Mentions: The spectra of the WT and the four mutant Lcr luciferases showed three patterns of pH sensitivity: the intensities and peak wavelengths of the WT Lcr and Y257F spectra were very sensitive to the change in pH, and their spectra included the green component whose intensity was sensitive to pH; those of the Y257A spectra were less sensitive to pH, and the spectra had a weak green component; in contrast, those of the Y257E and Y257R spectra were insensitive to pH, and the green components were negligible or absent from their spectra. Therefore, we conclude that the intensity of the green Gaussian component dominantly determines the shape and peak wavelength of the spectrum and thus regulates the pH sensitivity of the spectrum and quantum yield. To further illustrate this feature, in Fig. 3, we picked out the green Gaussian components (~560 nm) in the spectra of the WT and Y257F/A/E mutant luciferases at pH 8.0. This figure clearly shows that the substitution for the amino acid residue at position 257 principally modifies the emission intensity of the green Gaussian component and thus regulates the pH sensitivity of the bioluminescent spectra. Only the intensity of the green component was sensitive to pH changes. Since the green component was present in the spectra of the Y257F mutant and WT luciferase, their spectra were pH dependent. However, the green component was absent in the spectra of Y257E and Y257R, and hence their spectra and quantum yields were insensitive to pH.

Bottom Line: While the mutation caused different emission spectra, the spectra differed only in the intensity of the green component (λmax ~ 560 nm).In contrast, the orange (λmax ~ 610 nm) and red (λmax ~ 650 nm) components present in all the spectra were almost unaffected by the modifications to the luciferases and changes in pH.Our results reveal that the intensity of the green component is the unique factor that is influenced by the luciferase structure and other reaction conditions.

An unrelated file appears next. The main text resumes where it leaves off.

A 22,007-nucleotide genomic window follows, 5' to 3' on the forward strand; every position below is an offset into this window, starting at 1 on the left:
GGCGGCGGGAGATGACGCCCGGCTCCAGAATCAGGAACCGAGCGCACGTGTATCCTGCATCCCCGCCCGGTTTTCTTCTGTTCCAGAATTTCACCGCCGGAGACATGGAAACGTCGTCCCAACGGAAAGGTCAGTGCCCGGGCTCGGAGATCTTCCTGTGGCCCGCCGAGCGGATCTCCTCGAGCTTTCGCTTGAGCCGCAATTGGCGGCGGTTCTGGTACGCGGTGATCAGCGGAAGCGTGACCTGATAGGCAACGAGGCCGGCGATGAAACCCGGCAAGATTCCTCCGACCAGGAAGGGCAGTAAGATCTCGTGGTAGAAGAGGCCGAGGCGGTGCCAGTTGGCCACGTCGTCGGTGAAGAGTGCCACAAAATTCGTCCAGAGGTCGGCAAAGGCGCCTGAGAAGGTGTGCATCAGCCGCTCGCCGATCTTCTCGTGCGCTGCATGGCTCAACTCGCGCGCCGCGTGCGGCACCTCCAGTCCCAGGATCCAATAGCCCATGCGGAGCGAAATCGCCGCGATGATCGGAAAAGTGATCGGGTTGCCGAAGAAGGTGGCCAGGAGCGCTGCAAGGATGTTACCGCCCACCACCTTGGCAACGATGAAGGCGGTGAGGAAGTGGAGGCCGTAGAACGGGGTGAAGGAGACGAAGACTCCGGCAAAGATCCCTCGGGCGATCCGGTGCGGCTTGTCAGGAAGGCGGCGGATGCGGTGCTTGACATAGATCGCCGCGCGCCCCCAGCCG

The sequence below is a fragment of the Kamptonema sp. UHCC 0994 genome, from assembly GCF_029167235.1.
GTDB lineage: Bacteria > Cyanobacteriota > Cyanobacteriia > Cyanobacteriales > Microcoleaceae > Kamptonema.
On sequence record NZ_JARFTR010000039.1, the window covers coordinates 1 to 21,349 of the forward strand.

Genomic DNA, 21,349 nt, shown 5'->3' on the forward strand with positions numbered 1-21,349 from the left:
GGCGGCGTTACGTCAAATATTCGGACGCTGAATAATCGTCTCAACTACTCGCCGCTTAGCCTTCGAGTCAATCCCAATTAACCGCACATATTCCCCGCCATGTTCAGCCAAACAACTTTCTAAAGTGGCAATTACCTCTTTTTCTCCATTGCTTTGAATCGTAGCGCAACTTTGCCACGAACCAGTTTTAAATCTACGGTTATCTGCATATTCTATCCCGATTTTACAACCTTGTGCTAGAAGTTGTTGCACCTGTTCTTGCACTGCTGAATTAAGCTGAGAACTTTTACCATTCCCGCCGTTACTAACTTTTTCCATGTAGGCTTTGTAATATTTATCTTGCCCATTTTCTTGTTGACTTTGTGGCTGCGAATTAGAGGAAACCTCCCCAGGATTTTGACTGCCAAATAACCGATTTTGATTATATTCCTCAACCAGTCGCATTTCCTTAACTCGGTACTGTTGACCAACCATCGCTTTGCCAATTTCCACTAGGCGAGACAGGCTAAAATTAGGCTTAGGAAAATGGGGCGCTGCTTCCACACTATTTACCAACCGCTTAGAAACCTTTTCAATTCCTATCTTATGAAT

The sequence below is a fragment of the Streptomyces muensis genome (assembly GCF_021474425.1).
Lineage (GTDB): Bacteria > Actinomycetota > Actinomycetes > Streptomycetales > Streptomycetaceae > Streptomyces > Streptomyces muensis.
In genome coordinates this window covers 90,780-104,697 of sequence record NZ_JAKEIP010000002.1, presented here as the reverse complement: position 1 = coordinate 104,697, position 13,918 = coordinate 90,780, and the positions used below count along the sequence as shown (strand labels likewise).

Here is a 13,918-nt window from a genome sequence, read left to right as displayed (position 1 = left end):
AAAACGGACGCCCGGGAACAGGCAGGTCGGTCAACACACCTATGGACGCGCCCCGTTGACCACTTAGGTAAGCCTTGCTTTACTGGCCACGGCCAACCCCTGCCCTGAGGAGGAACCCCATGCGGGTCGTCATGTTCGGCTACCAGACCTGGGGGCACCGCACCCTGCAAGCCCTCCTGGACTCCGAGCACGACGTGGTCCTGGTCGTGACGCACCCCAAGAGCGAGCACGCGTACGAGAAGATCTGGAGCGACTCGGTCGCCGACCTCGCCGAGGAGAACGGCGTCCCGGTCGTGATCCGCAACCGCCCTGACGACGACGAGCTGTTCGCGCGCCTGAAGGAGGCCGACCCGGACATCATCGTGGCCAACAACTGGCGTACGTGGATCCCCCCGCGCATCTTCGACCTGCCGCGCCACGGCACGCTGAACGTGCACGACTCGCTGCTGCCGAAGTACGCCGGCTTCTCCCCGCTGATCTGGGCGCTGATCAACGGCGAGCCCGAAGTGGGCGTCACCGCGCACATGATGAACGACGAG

View Article: PubMed Central - PubMed

Affiliation: Institute for Solid State Physics, University of Tokyo, Kashiwanoha 5-1-5, Kashiwa, Chiba 2778584, Japan. wang@issp.u-tokyo.ac.jp

ABSTRACT
Firefly bioluminescence has attracted great interest because of its high quantum yield and intriguing modifiable colours. Modifications to the structure of the enzyme luciferase can change the emission colour of firefly bioluminescence, and the mechanism of the colour change has been intensively studied by biochemists, structural biologists, optical physicists, and quantum-chemistry theorists. Here, we report on the quantitative spectra of firefly bioluminescence catalysed by wild-type and four site-directed mutant luciferases. While the mutation caused different emission spectra, the spectra differed only in the intensity of the green component (λmax ~ 560 nm). In contrast, the orange (λmax ~ 610 nm) and red (λmax ~ 650 nm) components present in all the spectra were almost unaffected by the modifications to the luciferases and changes in pH. Our results reveal that the intensity of the green component is the unique factor that is influenced by the luciferase structure and other reaction conditions.

Show MeSH
Related in: MedlinePlus